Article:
As Dallas prepares to issue an RFP for the estimated $3-billion replacement of the Kay Bailey Hutchison Convention Center, Thomas Taylor, a DeSimone Consulting Engineering principal who worked on every addition to its predecessor facility since the 1960s, recently recalled challenges faced on those projects.

Thomas Taylor

Thomas Taylor, Principal, DeSimone Consulting Engineering

“I’ve worked on the convention center since the first renovation started in 1965,” he said, including serving as engineer-of-record on all three upgrades since. The original facility was built in 1957.

At the start of the 1965 renovation, foundation conditions at the site presented numerous challenges, with land around the facility ranging from hard limestone to shallow shale, said Taylor

Crew members were not aware of solid limestone east of the Trinity River, with unstable shale rock to the west reaching 160 ft deep. “At the time it was a surprise. We didn’t know there was shale below the limestone in downtown Dallas,” he told ENR.

To solve the shale issue, crews had to excavate deeper into the shale to lay the foundation.

Another issue was noise and vibration mitigation from freight trains that ran seven days per week under the convention center—then one of the largest column-free exhibition spaces in the U.S.

To deal with the problem, the facility was built on spring isolators, Taylor explained, adding that 350-lb loading was used to support the largest and heaviest exhibits with thousands of tons.

Those issues also posed problems for renovations.

The convention center now is set for demolition, with the larger facility to be built on the current site.

The project’s first phase is expected to start construction at the end of 2024, and complete by 2028. The new building will include 170,000 sq ft of ballroom area, 260,000 sq ft of meeting space and 800,000 sq ft of exhibit space. Plans also include a revival of its surrounding area, with upscale hotels, shopping and parks.

Taylor said he believes the new facility will catapult Dallas into a top convention destination. Last year, the city placed fifth on one industry ranking of top U.S. convention sites.

“I think we could capture the No. 2 spot,” he said, although agreeing the city could not dethrone Las Vegas. The new convention center and its surroundings could help bring an Olympic Games to Dallas, said Taylor, who was instrumental in a center expansion that helped the city mount a bid to host the 2012 Summer Olympics. London was the winning city for the event.



Trashion show

Photos courtesy of HKS

High fashion and construction are not often used in the same sentence, but Texas’ largest design firm, Dallas-based HKS Inc., is changing that. In April, it hosted its annual TRASHION Show at the Galleria Dallas shopping mall, an event that showcases creative waste reduction through reusing, recycling and repurposing of materials, part of the company’s environmental, social and governance (ESG) strategy.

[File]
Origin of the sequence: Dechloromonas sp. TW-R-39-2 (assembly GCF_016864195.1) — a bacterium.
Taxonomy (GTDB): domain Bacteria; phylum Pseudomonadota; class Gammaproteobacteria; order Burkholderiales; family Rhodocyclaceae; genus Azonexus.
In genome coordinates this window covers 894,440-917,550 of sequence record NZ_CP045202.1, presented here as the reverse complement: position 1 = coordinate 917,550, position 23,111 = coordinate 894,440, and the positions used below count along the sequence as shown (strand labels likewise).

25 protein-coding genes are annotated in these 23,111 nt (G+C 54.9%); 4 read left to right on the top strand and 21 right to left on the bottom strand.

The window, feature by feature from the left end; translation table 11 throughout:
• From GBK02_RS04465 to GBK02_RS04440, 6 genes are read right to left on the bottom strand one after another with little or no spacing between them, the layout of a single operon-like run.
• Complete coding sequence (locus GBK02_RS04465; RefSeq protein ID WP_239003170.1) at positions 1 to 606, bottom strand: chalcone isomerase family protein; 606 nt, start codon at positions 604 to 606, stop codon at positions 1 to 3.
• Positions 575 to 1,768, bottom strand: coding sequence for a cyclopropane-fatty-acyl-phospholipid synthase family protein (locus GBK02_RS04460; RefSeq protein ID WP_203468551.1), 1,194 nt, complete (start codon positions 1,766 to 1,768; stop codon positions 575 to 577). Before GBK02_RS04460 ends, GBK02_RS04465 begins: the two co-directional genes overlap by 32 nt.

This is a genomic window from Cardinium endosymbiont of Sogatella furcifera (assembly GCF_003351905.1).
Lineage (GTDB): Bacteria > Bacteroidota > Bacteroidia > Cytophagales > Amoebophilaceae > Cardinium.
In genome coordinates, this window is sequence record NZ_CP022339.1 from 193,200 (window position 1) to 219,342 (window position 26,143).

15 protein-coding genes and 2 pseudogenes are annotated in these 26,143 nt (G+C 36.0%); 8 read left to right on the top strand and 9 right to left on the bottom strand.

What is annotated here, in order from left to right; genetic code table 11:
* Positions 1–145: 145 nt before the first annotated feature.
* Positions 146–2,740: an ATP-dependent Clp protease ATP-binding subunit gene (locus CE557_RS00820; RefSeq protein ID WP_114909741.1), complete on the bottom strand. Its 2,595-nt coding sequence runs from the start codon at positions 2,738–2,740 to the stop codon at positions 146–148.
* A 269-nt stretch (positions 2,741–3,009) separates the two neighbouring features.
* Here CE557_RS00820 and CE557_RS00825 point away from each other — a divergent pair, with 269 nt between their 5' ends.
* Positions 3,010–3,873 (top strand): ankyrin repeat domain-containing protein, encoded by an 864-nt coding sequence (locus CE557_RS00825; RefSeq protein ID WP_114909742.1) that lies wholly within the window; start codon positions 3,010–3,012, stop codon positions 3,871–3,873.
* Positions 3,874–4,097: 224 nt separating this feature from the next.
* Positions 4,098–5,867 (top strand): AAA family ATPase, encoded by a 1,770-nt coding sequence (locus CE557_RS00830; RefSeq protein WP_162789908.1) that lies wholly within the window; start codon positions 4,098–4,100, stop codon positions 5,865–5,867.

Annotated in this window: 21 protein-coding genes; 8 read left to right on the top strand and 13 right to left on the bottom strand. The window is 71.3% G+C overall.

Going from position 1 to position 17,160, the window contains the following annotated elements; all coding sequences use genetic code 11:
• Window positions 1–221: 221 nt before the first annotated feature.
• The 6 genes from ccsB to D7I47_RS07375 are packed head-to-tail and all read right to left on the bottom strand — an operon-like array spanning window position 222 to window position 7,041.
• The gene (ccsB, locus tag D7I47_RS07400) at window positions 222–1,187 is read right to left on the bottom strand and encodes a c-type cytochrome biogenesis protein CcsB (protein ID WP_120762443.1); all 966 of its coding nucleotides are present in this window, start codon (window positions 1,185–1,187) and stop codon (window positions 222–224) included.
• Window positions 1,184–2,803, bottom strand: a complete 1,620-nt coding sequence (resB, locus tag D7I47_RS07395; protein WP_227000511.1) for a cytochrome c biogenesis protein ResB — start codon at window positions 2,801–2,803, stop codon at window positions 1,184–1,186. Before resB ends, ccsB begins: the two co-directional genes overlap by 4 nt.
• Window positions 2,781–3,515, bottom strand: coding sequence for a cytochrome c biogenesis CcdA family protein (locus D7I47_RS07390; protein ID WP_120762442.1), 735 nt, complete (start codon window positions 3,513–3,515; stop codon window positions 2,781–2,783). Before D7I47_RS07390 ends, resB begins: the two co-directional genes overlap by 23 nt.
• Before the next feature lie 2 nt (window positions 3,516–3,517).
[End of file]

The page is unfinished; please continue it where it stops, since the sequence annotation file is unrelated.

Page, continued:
Materials used in this year’s garments, such as those shown above, include packaging, plastic grocery bags, dryer sheets, candy wrappers, chip bags, bottle caps, paper cups, plastic bottles and wine corks, said Caitlin Potter, HKS vice president and TRASHION Show champion. Firm employees were challenged to reimagine their everyday trash into a creation fit for the runway, she said.

The event marks the fourth year of the HKS show, part of ESG in Design, a two-week business focus on how ESG priorities affect architecture and design. 

“We introduced the TRASHION Show in 2019 for our firm to participate in these events by showcasing creativity,” Potter explained. HKS also joined in early 2020 the UN Global Compact, an agreement between the international entity and other global organizations to boost worldwide sustainability practices. The TRASHION Show idea developed while Potter attended the Mississippi State University College of Architecture, Art and Design. “We had a very similar design competition where architecture students created high-fashion garments out of trash,” she said.

The theme for the 2024 HKS TRASHION Show focuses on the four main elements—water, air, earth and fire. Garments created must have at least 90% reused or repurposed materials. They now are featured in window displays on Level 1 of the Galleria Dallas mall until June 23.


Enel North America said it has started work on the Ables Springs Solar + Storage project, which includes a 186-MW solar farm and 115-MW battery storage unit in Kaufman County, Texas. The project makes Enel the state’s largest utility-scale energy storage operator, said Stephen Pike, who leads U.S. and Canada clean energy work for the Italy-based developer. The firm has developed 3.8 GW of solar and wind capacity and 1 GW of grid-scale battery storage in Texas, he said.

The Able Springs project, co-developed by Red River Renewable Energy LLC, is set to deliver about 320 gigawatt-hours of power annually in Texas when online at the end of 2024 and create about 200 construction jobs, Pike said. The construction cost was not disclosed. Enel's first state battery project began operation in 2021.

Enel said it is partnering with Texas State Technical College to support scholarships for student training in wind, solar and battery technician programs, and also will contribute funding to local emergency responders and STEM education programs.


The Sundt Foundation, part of contractor Sundt Corp., has awarded $19,600 in grants to four Dallas-Fort Worth area nonprofits. They are Sleep in Heavenly Peace, which provides beds to children in need; Our Daily Bread Inc., to support transportation for program participants; The Welman Project, for school supplies and materials to North Texas teachers; and KADA, to promote hands-on STEM learning experiences for disadvantaged children. Barbara Terry, regional board member, said the nonprofits “are addressing key needs in our community.”